What is very important in self-care is learning how to open your eyes when awakening. The friction of the lid against the sick cornea is enough to rip off a piece of the corneal epithelium, as noted above. So, if you suspect you have recurrent corneal erosion, keep the eye closed firmly and only open the good eye. Look around a little to lubricate the sick eye, so that when you do open it, there is hopefully no friction and, thus, no repeat of the abrasion.

Note:
The good news about recurrent corneal erosion is that, unless there is an ongoing underlying corneal disease, most patients will ultimately heal completely and not have any more episodes. However, it may take years for this to happen.
When to Seek Medical Care
Just as noted with corneal abrasions, you should seek medical advice for recurrent corneal erosions when:

  • The pain is persisting beyond the first day, or the pain is increasing despite self-care.
  • There is no improvement with self-care after 24 hours.
  • There is progressive vision loss.
  • It is more than once that the abrasion has recurred.
  • You develop a mucoid or pus-like discharge from the eye.
Treatments Your Physician May Prescribe
The treatment for recurrent corneal erosion is very similar to that for corneal abrasion. Patching is often very helpful, usually after the instillation of an antibiotic ointment. The doctor may teach you how to open your eye carefully and remind you never to rub the eye. If there is an underlying corneal disease requiring treatment, that too will be addressed. Often, you will be given a salt-like drop for day use and salt-like ointment for nighttime use. The salt pulls fluid out of the corneal epithelium, allowing it to lay down tighter to the underlying basement membrane and, hence, heal better. Map-dot fingerprint dystrophy, which most patients don't know they have, usually resolves over several years on its own without treatment. Some patients may also be taught how to apply a tight patch that restricts eye movement at night and upon waking so there is less likelihood of recurrence. If these rather simple procedures are not successful, the eye care professional may re-scrape the area to create a more irregular abrasion followed by 1–3 days of patching in hopes of getting the tissues to heal better. Finally, if all this fails to work, the eye care professional may recommend laser treatment to the involved site, called phototherapeutic keratectomy (PTK).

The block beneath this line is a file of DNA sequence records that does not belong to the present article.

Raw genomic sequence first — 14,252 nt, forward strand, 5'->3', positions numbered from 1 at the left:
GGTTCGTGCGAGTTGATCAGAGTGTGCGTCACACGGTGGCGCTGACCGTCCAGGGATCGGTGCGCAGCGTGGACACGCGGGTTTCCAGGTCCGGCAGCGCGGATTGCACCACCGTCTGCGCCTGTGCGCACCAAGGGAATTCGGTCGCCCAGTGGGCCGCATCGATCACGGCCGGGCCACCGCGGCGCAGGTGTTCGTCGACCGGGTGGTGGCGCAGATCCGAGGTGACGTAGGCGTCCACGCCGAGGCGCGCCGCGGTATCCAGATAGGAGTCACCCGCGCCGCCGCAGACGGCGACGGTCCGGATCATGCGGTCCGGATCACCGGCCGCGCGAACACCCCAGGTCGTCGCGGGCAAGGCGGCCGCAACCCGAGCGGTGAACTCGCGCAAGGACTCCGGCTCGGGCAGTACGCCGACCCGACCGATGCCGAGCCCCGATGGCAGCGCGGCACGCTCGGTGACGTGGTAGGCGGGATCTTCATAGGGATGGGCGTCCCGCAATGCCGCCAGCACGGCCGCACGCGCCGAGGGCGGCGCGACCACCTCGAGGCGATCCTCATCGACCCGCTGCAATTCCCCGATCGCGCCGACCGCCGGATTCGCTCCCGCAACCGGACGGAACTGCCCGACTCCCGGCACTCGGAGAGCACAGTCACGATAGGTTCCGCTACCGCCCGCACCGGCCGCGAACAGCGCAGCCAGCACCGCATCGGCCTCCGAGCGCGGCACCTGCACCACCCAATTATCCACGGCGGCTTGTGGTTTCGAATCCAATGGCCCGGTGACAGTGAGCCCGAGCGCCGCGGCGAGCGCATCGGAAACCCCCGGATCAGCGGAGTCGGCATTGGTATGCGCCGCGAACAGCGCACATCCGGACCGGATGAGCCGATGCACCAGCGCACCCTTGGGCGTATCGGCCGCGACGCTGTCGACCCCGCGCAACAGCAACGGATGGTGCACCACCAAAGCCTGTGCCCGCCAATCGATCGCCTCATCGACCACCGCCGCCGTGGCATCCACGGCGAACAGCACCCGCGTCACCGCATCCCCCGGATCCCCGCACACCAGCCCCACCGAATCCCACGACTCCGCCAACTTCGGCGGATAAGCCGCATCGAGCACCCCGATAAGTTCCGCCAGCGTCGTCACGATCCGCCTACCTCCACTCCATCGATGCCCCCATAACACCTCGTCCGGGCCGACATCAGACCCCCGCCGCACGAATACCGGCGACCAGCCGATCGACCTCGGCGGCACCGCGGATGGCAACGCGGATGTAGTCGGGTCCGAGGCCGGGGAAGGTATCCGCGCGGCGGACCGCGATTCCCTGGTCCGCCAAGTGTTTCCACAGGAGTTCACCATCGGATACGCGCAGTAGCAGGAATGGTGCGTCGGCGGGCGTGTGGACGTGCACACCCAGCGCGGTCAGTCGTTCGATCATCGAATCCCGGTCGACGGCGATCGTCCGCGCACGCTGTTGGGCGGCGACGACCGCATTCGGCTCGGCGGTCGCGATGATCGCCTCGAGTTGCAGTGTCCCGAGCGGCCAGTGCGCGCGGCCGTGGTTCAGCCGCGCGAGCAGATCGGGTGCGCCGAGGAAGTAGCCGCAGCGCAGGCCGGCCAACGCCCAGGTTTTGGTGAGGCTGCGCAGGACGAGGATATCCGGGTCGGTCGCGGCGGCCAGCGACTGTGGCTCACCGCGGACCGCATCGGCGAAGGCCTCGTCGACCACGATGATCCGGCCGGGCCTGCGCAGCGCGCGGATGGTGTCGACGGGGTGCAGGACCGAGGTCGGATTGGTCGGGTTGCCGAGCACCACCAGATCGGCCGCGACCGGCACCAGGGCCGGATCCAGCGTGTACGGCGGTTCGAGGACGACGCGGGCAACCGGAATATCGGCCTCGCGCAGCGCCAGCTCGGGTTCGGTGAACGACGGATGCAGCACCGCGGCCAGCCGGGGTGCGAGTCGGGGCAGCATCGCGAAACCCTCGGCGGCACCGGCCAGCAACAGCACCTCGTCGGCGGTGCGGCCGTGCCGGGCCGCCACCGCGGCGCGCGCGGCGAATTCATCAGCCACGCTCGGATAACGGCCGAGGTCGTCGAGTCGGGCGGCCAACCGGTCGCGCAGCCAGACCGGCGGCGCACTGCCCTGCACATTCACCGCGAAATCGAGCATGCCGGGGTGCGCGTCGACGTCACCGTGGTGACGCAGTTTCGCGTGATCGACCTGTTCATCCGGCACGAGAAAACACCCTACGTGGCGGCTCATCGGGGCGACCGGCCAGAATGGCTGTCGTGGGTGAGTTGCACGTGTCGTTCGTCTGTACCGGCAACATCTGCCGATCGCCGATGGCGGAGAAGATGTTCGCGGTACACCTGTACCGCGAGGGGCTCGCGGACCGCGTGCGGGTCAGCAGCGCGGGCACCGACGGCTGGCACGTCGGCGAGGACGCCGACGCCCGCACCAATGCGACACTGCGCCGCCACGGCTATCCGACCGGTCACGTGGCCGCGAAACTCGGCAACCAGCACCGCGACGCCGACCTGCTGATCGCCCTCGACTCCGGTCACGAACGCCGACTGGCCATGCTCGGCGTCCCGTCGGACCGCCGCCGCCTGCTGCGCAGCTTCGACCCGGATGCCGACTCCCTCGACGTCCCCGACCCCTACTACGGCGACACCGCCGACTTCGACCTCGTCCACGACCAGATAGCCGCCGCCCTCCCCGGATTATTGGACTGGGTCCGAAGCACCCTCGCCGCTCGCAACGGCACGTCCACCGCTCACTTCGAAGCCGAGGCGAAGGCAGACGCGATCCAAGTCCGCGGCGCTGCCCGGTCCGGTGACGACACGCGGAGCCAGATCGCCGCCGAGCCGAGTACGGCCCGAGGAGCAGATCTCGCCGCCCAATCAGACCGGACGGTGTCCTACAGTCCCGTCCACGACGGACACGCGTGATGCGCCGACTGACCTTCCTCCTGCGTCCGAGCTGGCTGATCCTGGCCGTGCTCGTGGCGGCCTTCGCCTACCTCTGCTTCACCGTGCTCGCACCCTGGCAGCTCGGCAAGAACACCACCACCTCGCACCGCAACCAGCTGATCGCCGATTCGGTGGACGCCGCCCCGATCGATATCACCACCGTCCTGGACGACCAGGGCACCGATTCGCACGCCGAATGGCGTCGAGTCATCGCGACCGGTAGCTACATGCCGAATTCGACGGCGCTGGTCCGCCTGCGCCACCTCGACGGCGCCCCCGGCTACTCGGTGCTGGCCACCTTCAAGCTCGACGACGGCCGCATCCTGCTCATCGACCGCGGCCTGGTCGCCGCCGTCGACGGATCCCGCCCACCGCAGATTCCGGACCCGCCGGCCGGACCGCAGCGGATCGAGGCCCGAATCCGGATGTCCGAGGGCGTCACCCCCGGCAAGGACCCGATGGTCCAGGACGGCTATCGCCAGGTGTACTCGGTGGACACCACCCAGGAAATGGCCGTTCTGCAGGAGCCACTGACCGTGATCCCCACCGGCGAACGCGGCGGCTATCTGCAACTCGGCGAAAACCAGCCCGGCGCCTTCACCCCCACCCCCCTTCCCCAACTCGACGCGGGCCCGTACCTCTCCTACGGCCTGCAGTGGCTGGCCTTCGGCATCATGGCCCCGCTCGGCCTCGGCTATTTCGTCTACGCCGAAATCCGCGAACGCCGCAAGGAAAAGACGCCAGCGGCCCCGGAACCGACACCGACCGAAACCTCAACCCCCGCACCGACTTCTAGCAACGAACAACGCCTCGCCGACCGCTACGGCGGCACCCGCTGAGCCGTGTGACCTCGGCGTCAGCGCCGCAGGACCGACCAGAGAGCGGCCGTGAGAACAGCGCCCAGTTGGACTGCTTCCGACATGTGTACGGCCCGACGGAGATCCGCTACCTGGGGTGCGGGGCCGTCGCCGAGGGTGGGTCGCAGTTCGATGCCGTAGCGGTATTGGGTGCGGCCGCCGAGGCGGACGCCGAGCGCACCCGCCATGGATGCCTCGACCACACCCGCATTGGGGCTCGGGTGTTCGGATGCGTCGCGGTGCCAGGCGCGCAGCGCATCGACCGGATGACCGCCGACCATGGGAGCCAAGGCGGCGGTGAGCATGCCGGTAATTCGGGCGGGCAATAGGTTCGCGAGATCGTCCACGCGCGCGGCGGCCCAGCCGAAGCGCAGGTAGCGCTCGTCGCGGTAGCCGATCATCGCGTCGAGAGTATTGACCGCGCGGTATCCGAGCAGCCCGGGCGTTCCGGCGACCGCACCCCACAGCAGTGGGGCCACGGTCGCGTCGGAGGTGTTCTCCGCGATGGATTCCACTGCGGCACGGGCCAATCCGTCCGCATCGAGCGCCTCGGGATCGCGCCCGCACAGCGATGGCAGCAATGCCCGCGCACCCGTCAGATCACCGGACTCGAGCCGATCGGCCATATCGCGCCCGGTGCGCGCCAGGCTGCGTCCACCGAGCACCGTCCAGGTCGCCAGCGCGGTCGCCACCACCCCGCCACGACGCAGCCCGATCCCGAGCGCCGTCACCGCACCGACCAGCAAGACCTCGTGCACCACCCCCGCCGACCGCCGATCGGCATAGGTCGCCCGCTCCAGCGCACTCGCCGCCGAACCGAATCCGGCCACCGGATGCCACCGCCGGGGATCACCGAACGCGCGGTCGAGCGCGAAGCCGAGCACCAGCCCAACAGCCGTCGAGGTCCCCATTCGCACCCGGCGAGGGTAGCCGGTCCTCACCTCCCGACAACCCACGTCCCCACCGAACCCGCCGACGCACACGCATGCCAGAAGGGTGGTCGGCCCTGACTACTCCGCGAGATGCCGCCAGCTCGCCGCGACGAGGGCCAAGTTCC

References

Yanoff M, Duker JS, eds. Ophthalmology. 2nd ed, pp. 416-419. St. Louis, MO: Mosby, 2004.
Last Updated: 22 Dec 2008